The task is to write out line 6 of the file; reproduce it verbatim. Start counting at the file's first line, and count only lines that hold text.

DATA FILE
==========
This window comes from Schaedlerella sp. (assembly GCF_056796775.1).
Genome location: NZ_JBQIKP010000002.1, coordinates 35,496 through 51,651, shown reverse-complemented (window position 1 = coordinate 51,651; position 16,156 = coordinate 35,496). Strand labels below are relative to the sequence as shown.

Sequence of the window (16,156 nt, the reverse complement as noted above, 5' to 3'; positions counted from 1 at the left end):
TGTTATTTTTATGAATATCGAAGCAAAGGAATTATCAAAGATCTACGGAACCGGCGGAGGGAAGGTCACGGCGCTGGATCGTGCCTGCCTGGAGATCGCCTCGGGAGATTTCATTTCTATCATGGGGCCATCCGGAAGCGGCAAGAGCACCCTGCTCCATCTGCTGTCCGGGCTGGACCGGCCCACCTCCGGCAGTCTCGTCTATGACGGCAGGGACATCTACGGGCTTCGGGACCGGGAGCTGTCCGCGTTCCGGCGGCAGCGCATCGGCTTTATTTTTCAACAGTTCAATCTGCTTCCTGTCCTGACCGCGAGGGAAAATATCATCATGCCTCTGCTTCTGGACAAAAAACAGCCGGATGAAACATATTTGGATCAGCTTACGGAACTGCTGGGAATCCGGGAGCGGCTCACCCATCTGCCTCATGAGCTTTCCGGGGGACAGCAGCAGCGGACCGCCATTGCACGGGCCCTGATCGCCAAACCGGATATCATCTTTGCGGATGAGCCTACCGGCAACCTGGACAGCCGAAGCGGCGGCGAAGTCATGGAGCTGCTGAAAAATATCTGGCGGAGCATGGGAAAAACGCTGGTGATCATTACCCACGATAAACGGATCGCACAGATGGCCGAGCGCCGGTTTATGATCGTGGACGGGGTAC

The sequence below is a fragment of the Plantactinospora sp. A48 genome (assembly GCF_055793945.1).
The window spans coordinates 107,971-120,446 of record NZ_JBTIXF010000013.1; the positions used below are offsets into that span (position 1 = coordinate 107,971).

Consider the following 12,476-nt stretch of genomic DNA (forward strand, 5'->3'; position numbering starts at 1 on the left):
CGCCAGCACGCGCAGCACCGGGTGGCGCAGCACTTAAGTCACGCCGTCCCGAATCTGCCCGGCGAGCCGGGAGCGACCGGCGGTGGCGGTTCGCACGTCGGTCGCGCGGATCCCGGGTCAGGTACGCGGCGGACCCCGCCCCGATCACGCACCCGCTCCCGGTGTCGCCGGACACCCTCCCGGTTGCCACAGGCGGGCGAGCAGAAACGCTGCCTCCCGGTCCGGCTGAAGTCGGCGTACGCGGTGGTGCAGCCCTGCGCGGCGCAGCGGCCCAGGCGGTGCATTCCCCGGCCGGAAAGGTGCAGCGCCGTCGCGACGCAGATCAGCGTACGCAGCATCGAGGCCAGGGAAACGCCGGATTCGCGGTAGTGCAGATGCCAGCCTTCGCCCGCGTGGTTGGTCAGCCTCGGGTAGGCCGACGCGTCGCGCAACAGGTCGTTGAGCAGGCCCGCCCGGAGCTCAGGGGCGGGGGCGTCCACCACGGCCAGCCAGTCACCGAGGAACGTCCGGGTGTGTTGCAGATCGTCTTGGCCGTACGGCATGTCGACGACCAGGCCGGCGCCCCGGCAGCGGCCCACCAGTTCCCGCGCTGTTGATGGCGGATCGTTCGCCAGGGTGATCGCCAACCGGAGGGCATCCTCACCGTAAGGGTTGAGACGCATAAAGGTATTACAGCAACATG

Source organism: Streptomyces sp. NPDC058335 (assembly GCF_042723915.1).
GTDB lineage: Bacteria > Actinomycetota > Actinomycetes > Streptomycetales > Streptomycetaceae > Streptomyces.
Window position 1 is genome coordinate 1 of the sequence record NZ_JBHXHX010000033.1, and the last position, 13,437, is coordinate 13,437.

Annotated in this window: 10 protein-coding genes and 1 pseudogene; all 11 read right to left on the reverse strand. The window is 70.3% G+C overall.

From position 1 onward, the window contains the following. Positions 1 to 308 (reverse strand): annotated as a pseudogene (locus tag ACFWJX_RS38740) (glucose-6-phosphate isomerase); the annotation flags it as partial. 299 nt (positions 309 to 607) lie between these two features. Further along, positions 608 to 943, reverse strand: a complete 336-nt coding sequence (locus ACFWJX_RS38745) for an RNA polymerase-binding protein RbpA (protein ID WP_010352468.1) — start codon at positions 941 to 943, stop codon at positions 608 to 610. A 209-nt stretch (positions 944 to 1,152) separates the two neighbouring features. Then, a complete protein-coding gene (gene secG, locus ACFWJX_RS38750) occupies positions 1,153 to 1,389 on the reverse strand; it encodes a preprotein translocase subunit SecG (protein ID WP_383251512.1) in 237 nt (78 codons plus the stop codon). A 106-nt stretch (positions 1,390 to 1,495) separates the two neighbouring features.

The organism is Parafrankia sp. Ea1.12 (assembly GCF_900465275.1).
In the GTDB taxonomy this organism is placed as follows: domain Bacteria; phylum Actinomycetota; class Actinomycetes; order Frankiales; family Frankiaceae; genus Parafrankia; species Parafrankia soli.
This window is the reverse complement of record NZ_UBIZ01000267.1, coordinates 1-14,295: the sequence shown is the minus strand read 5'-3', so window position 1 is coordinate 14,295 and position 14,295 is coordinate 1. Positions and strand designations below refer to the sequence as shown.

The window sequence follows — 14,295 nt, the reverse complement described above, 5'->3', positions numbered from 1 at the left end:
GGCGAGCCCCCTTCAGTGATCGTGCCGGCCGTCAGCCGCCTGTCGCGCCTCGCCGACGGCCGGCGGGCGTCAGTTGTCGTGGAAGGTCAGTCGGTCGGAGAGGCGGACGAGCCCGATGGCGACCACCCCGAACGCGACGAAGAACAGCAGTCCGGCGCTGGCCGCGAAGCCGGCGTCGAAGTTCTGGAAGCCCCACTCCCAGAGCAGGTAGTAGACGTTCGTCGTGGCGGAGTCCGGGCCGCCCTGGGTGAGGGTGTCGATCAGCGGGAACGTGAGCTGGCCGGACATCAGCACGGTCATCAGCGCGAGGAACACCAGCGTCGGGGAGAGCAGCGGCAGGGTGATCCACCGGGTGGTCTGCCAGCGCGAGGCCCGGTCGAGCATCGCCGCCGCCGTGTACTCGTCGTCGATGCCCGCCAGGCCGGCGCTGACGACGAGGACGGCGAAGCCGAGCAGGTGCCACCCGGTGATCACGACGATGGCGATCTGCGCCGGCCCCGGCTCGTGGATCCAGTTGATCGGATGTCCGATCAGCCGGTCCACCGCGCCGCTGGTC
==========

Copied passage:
The window spans coordinates 107,971-120,446 of record NZ_JBTIXF010000013.1; the positions used below are offsets into that span (position 1 = coordinate 107,971).